The Oakland Raiders are relieved that running back Mike Goodson's neck injury isn't too serious. When he will return to the field remains to be seen.
Goodson sat out of practice Wednesday with lingering soreness, one day after being hospitalized with a neck injury following a scary training camp hit.
"We care about all of these guys," Raiders coach Dennis Allen said. "Nobody wants to see anybody get hurt, especially something as serious as a neck injury. The fact that everything came back fine was obviously very relieving to all of us."
Allen said he didn't know when Goodson will be back, but the coach doesn't anticipate it taking as long as a few weeks.
Goodson and Taiwan Jones were expected to compete for time as Darren McFadden's backup in Oakland. But with Jones also sidelined with a hamstring injury, former practice-squad member Lonyae Miller will have a chance to shine in Monday night's preseason opener against the Dallas Cowboys.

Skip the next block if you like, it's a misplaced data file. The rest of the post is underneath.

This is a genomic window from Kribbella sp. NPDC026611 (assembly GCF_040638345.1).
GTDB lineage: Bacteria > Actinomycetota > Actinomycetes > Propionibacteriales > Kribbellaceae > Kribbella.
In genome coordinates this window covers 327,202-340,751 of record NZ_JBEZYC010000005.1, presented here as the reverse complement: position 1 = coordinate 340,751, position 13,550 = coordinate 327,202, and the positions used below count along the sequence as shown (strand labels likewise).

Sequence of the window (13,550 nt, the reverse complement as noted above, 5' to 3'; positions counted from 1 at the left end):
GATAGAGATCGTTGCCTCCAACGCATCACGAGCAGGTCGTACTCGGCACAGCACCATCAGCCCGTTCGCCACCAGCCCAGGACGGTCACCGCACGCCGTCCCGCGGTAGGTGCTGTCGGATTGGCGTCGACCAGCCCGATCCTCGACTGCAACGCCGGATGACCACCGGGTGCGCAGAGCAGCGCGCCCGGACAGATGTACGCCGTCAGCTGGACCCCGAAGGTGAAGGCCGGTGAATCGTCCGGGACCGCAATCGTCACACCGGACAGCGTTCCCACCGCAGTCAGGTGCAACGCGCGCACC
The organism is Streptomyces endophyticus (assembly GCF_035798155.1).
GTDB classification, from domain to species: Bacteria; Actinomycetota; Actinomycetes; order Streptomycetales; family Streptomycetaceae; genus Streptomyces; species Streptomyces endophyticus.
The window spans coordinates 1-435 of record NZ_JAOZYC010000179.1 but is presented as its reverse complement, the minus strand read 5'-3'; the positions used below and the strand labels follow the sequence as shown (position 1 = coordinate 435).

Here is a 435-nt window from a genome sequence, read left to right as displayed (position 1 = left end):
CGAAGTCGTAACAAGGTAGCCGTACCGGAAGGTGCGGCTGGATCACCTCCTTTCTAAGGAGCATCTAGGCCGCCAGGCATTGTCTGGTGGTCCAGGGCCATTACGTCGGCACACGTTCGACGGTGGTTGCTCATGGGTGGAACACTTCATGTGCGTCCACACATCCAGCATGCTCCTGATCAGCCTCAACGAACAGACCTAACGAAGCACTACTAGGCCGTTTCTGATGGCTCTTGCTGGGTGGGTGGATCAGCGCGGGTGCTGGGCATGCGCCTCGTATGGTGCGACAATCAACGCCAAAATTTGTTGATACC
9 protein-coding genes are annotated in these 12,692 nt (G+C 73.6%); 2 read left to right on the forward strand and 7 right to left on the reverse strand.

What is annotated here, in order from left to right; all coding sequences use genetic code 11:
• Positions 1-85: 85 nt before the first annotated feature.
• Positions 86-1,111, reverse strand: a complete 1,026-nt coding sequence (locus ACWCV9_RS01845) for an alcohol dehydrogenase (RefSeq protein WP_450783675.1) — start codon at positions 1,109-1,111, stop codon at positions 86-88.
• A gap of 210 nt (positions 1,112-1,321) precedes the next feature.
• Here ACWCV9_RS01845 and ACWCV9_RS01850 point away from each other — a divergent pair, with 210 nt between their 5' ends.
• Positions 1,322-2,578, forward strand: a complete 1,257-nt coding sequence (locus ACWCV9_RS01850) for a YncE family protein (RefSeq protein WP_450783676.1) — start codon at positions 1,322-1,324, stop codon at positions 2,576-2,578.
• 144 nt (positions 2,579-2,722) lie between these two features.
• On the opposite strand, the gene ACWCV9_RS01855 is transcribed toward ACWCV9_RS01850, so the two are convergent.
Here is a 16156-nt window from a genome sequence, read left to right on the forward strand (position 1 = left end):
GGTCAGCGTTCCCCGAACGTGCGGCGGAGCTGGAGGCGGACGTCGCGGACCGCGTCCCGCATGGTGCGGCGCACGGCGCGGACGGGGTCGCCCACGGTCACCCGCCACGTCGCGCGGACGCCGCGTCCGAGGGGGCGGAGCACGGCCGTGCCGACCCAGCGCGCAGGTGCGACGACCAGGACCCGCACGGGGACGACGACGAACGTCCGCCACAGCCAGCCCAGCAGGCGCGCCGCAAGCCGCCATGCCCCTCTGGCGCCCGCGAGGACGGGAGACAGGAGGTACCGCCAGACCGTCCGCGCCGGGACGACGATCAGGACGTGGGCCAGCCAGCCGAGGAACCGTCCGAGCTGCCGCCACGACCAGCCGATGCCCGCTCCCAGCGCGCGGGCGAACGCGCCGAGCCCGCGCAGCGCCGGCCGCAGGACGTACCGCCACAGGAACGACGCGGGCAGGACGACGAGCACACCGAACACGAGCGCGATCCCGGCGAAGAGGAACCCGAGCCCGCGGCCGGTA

Goodson was taken away from practice Tuesday by ambulance with a possible neck injury after an on-field collision with teammate Philip Wheeler. Goodson lay prone on the turf for about 15 minutes. Paramedics and firefighters tended to Goodson, who appeared to move his legs and arms.
Goodson had movement in his extremities, and a CT scan and MRI both came back negative. Goodson returned to the team hotel Tuesday night, relieving his teammates and coaches.
"You never want to see somebody go down. That's a tough situation," said cornerback Ron Bartell, who missed most of last season with a neck injury. "I can definitely sympathize with what he was feeling at the time. I'm just glad to see that he's OK. It was a scare to all of us. It's a bad part of the game, you know, it's what we sign up for. You never want to see that happen. But we understand that it is always that possibility, it's what we do."
Goodson was attempting to catch a pass from Carson Palmer during a drill when he was leveled by Wheeler with a hit that could be heard at the opposite end of the field.
Allen said after watching the tape of the hit that he determined it wasn't a helmet-to-helmet infraction.
"It was a little bit of a freak deal," Allen said. "Mike kind of ducked a little bit. Philip kind of led with his shoulder a little bit and kind of lunged at him. It's things that happen in the game of football. It's an unfortunate occurrence. Fortunately, Mike is fine and we move on from it."
The Associated Press contributed to this report.